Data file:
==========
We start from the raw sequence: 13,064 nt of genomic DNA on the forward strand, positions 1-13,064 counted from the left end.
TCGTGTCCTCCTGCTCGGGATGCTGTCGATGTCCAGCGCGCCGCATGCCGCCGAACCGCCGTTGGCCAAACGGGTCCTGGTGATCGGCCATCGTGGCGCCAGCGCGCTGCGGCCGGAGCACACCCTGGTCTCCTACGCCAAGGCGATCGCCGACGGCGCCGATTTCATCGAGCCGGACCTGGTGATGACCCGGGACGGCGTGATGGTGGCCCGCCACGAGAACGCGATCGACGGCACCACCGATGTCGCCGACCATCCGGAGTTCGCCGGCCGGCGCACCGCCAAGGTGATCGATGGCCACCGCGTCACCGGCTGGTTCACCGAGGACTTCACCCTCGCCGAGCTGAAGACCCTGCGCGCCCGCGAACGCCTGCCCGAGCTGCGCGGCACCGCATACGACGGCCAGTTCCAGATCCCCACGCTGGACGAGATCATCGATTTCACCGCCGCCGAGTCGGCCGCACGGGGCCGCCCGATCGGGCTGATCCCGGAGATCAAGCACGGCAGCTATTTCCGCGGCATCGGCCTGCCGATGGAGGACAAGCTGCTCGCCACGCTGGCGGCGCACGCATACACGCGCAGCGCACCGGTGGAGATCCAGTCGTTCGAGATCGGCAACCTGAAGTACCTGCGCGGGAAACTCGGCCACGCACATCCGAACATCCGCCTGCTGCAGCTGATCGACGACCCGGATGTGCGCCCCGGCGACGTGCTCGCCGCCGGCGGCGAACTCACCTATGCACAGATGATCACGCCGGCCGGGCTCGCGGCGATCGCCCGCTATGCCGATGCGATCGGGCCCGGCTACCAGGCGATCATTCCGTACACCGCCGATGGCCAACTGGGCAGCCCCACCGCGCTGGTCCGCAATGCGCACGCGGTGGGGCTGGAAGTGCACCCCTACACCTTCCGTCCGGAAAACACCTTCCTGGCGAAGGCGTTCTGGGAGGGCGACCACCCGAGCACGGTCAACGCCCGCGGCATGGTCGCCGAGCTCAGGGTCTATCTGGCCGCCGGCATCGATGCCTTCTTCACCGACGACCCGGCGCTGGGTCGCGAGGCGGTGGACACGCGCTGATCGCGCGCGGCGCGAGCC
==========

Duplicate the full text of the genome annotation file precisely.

We start from the raw sequence: 13,064 nt of genomic DNA on the forward strand, positions 1-13,064 counted from the left end.
TCGTGTCCTCCTGCTCGGGATGCTGTCGATGTCCAGCGCGCCGCATGCCGCCGAACCGCCGTTGGCCAAACGGGTCCTGGTGATCGGCCATCGTGGCGCCAGCGCGCTGCGGCCGGAGCACACCCTGGTCTCCTACGCCAAGGCGATCGCCGACGGCGCCGATTTCATCGAGCCGGACCTGGTGATGACCCGGGACGGCGTGATGGTGGCCCGCCACGAGAACGCGATCGACGGCACCACCGATGTCGCCGACCATCCGGAGTTCGCCGGCCGGCGCACCGCCAAGGTGATCGATGGCCACCGCGTCACCGGCTGGTTCACCGAGGACTTCACCCTCGCCGAGCTGAAGACCCTGCGCGCCCGCGAACGCCTGCCCGAGCTGCGCGGCACCGCATACGACGGCCAGTTCCAGATCCCCACGCTGGACGAGATCATCGATTTCACCGCCGCCGAGTCGGCCGCACGGGGCCGCCCGATCGGGCTGATCCCGGAGATCAAGCACGGCAGCTATTTCCGCGGCATCGGCCTGCCGATGGAGGACAAGCTGCTCGCCACGCTGGCGGCGCACGCATACACGCGCAGCGCACCGGTGGAGATCCAGTCGTTCGAGATCGGCAACCTGAAGTACCTGCGCGGGAAACTCGGCCACGCACATCCGAACATCCGCCTGCTGCAGCTGATCGACGACCCGGATGTGCGCCCCGGCGACGTGCTCGCCGCCGGCGGCGAACTCACCTATGCACAGATGATCACGCCGGCCGGGCTCGCGGCGATCGCCCGCTATGCCGATGCGATCGGGCCCGGCTACCAGGCGATCATTCCGTACACCGCCGATGGCCAACTGGGCAGCCCCACCGCGCTGGTCCGCAATGCGCACGCGGTGGGGCTGGAAGTGCACCCCTACACCTTCCGTCCGGAAAACACCTTCCTGGCGAAGGCGTTCTGGGAGGGCGACCACCCGAGCACGGTCAACGCCCGCGGCATGGTCGCCGAGCTCAGGGTCTATCTGGCCGCCGGCATCGATGCCTTCTTCACCGACGACCCGGCGCTGGGTCGCGAGGCGGTGGACACGCGCTGATCGCGCGCGGCGCGAGCC